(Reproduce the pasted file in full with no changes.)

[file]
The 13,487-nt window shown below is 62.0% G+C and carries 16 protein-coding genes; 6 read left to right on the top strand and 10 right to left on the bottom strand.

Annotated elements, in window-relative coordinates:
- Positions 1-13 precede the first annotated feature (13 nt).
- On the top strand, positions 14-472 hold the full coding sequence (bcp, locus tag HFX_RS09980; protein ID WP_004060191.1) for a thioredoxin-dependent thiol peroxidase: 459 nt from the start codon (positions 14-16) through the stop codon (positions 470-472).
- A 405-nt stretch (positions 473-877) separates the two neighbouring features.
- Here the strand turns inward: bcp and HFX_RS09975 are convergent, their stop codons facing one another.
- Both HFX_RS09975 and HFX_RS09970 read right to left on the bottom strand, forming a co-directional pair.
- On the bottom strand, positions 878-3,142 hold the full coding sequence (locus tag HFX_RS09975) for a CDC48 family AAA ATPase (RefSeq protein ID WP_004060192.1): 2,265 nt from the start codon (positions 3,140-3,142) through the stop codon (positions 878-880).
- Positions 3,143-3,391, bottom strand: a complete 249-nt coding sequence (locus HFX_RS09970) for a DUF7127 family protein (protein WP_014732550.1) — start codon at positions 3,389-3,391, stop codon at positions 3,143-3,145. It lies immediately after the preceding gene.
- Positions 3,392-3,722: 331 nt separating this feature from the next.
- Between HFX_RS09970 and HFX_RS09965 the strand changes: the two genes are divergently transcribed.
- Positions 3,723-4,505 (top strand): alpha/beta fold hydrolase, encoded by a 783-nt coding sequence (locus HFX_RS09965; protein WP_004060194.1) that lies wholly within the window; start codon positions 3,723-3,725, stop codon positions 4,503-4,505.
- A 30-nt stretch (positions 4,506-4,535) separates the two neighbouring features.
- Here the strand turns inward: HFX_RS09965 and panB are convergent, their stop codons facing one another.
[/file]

The 13,487-nt window shown below is 62.0% G+C and carries 16 protein-coding genes; 6 read left to right on the top strand and 10 right to left on the bottom strand.

Annotated elements, in window-relative coordinates:
- Positions 1-13 precede the first annotated feature (13 nt).
- On the top strand, positions 14-472 hold the full coding sequence (bcp, locus tag HFX_RS09980; protein ID WP_004060191.1) for a thioredoxin-dependent thiol peroxidase: 459 nt from the start codon (positions 14-16) through the stop codon (positions 470-472).
- A 405-nt stretch (positions 473-877) separates the two neighbouring features.
- Here the strand turns inward: bcp and HFX_RS09975 are convergent, their stop codons facing one another.
- Both HFX_RS09975 and HFX_RS09970 read right to left on the bottom strand, forming a co-directional pair.
- On the bottom strand, positions 878-3,142 hold the full coding sequence (locus tag HFX_RS09975) for a CDC48 family AAA ATPase (RefSeq protein ID WP_004060192.1): 2,265 nt from the start codon (positions 3,140-3,142) through the stop codon (positions 878-880).
- Positions 3,143-3,391, bottom strand: a complete 249-nt coding sequence (locus HFX_RS09970) for a DUF7127 family protein (protein WP_014732550.1) — start codon at positions 3,389-3,391, stop codon at positions 3,143-3,145. It lies immediately after the preceding gene.
- Positions 3,392-3,722: 331 nt separating this feature from the next.
- Between HFX_RS09970 and HFX_RS09965 the strand changes: the two genes are divergently transcribed.
- Positions 3,723-4,505 (top strand): alpha/beta fold hydrolase, encoded by a 783-nt coding sequence (locus HFX_RS09965; protein WP_004060194.1) that lies wholly within the window; start codon positions 3,723-3,725, stop codon positions 4,503-4,505.
- A 30-nt stretch (positions 4,506-4,535) separates the two neighbouring features.
- Here the strand turns inward: HFX_RS09965 and panB are convergent, their stop codons facing one another.